Woppaburra return to Great Keppel Island in historic milestone
NOT since 2007, when the Woppaburra people were handed freehold title over 170ha of their ancestral land have so many senior elders gathered on Great Keppel Island at the same time.
Last weekend they returned to country to unveil signage at the newly designated fish habitat area at Leekes Creek.
The beauty of Leekes Creek was only surpassed by the quiet, but deeply felt emotion as 40 Woppaburra, including six senior elders stood together on their island homeland.
It's a milestone that represents another step into the future of a culture that for too long has been shrouded by its past.
115 ago the last of the Woppaburra people were forcibly removed from the island in the most degrading of circumstances.
Their experience with white men had been one of displacement, rape, slavery and massacre.
The atrocities against them have been well documented by archaeologist Mike Rowland, who joined them at last weekend's ceremony.
Leekes Creek was nominated in 2004 for declaration as a fish habitat area and the Woppaburra have worked closely with Queensland National Parks and Wildlife since the process started.
Leekes Creek is a significant ecosystem and a significant cultural heritage site for the Woppaburra.
Keppel MP, Brittany Lauga said the partnership between long-time island resident Carl Svensen, who first proposed the area for declaration 10 years ago, had resulted in the first fish habitat of its kind off the Queensland coast.
Senior conservation officer, Rochelle Jupp lead the project covering an 865ha area from Passage Rocks, to Half Tide Rocks, Big Peninsula and the Leekes Creek estuary.
Together they've worked on fish surveys identifying a wide range of juvenile target fish species and mature popular species such as barramundi, mangrove jack, bream and whiting.
The declaration prevents coastal development to protect fisheries into the future and to reduce habitat loss and declines in water quality flowing into the Great Barrier Reef, but allows for limited appropriate infrastructure along with legal commercial, recreational and Indigenous fishing.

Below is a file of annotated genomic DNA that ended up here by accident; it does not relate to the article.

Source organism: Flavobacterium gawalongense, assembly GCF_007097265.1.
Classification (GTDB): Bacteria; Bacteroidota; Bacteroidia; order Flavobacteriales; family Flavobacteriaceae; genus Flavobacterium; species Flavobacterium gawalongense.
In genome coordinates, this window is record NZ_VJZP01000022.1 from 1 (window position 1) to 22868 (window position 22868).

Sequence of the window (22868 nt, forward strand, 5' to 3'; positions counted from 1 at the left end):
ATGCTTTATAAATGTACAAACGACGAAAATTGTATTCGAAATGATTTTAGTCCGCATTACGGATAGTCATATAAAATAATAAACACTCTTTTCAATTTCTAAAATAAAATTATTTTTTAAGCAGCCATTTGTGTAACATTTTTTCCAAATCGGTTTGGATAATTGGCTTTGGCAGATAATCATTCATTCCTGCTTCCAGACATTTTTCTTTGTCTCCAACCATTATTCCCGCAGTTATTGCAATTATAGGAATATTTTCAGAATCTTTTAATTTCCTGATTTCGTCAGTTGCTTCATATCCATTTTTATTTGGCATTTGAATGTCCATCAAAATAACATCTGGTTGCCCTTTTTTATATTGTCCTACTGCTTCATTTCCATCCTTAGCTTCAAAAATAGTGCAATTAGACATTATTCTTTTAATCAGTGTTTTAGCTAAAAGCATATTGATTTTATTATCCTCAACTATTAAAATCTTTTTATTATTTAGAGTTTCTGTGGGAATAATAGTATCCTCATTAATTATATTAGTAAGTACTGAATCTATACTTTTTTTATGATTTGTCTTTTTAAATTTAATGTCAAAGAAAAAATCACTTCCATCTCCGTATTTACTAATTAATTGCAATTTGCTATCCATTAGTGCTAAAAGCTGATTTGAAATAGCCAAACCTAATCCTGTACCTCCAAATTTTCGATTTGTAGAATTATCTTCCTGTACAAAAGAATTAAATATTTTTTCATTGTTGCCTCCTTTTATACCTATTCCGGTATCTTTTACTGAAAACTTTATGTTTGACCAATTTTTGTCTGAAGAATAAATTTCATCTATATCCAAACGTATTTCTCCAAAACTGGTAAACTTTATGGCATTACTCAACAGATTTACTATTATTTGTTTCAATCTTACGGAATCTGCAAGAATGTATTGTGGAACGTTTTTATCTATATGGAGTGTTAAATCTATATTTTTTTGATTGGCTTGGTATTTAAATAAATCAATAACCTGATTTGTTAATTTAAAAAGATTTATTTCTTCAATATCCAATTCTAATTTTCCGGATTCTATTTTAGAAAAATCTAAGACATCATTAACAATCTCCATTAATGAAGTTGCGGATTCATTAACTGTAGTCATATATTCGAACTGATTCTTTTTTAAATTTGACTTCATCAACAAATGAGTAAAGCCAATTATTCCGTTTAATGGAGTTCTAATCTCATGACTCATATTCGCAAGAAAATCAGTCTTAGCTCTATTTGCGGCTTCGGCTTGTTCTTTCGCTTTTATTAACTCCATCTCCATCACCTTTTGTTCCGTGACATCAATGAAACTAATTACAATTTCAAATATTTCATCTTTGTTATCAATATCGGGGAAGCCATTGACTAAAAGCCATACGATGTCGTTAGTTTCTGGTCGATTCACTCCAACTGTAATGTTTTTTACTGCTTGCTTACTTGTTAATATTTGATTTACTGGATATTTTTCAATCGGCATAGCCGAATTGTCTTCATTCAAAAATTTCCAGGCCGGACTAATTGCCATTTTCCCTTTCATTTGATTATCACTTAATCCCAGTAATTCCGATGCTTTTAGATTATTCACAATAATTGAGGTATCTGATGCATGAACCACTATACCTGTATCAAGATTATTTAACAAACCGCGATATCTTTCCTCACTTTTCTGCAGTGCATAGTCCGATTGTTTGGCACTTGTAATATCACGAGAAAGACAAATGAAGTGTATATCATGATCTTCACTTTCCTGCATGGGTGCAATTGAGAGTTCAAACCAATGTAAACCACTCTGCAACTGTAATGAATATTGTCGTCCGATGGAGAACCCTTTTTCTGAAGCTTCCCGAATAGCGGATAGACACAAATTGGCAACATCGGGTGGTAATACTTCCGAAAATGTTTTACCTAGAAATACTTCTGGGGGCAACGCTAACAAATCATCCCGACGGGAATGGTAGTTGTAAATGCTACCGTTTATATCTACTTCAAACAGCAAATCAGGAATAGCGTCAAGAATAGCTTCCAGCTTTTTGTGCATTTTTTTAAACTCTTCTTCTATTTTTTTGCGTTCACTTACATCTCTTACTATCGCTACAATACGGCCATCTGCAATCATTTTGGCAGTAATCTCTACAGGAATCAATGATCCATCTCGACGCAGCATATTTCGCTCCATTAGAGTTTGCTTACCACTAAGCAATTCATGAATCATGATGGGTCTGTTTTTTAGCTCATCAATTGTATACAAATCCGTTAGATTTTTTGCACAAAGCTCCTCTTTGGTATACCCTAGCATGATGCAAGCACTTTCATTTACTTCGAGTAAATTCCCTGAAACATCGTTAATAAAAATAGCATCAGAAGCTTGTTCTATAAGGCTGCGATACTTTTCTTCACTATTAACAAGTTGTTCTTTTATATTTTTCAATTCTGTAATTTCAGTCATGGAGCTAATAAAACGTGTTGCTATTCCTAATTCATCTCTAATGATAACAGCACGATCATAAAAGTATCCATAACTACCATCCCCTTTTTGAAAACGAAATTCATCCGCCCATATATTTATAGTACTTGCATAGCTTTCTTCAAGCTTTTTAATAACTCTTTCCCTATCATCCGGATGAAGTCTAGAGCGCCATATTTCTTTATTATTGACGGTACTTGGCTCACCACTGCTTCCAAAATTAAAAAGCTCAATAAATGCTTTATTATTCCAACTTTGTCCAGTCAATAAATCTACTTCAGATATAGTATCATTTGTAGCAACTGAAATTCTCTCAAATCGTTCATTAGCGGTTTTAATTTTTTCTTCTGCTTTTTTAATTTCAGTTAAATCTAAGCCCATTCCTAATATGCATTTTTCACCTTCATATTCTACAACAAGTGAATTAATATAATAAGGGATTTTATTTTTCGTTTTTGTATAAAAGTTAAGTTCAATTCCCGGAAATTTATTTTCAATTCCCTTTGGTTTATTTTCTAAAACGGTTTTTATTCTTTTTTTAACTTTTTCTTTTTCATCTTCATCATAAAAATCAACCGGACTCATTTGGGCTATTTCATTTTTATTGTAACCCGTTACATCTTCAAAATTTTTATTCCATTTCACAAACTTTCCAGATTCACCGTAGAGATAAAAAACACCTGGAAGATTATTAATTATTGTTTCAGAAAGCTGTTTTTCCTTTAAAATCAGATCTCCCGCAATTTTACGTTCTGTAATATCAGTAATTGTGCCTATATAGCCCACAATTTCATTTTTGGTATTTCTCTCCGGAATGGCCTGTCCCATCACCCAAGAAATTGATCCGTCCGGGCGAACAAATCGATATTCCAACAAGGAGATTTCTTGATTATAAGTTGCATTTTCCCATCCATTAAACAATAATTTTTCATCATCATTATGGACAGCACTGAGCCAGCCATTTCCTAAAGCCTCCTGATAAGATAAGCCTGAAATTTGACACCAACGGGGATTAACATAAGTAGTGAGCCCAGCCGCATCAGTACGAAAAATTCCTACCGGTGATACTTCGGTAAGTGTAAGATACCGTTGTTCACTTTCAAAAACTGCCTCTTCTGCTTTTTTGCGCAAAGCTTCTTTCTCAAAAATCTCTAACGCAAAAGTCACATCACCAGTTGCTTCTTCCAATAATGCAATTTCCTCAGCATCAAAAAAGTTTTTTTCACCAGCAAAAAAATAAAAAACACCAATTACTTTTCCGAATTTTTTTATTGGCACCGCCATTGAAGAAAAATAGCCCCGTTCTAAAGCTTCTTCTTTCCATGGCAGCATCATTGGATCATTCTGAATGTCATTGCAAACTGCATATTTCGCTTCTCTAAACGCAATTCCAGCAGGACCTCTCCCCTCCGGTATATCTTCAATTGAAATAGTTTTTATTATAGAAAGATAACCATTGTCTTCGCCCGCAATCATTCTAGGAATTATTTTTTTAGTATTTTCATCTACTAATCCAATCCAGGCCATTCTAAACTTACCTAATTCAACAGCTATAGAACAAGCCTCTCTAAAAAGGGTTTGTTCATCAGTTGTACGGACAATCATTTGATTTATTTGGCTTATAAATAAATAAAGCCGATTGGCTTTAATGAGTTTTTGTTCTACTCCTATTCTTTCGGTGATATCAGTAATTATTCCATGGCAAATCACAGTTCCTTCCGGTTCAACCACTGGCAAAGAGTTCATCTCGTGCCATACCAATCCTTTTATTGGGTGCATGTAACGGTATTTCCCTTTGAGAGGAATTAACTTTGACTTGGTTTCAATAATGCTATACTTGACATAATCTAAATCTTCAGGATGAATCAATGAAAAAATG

Chair of the Woppaburra Land Trust, Christine Doherty said seeing the elders on the island together was a very emotional experience.
"It's not about one of us, it's about all of us together...whatever we try and do benefits many and that's what important,” she said.
"What the Woppaburra do benefits all the users of our traditional islands, the people who live here, the people who work here. We want to share its beauty with everybody.”
The Balban Dara Guya (Leekes Creek) declaration came about in line with the Traditional Use of Marina Resource Agreement, which gives Indigenous people the right to hunt.
But TUMRA steering committee chair and former NAIDOC Elder of the Year, Bob Muir said Woppaburra decided against hunting and instead to focus on research.
It's a focus that brings the younger people together with the elders, all working in a common direction.
"The elders have done their time and the young ones are the future generation,” Christine Doherty said.
"We, in between, set the boundaries for change and bring about these wonderful projects that benefit everybody.”
At 23, Jade Gould was the first person in her family to finish high school. She is the great-great granddaughter of Fred Ross who, at 8-years-old was removed from Great Keppel Island.
Jade has a Bachelor of Science degree from James Cook University and is now studying for a master's degree and in 2015, she was selected to represent Australia's Indigenous youth at the World Climate Summit in Paris.
As part of the TUMRA, she has used her scientific knowledge to help in the conservation of particularly dugongs and turtles in Keppel Bay.
"I've brought my traditional knowledge and western science to build a bridge between the elders, the department and scientists,” she said.
"We're pushing away from more materialistic values to more cultural values and it's cultural values that have such an impact on well-being.”
Robert Muir jnr agrees that the elders are leaving the younger Woppaburra with good stepping stones for the future.
"This is something we can pick up and keep moving forward with,” he said.
As the Woppaburra continue to move forward towards their dream of Native Title, last weekend represented a milestone that proves they are more than able to manage the land that was taken from them more than a century ago.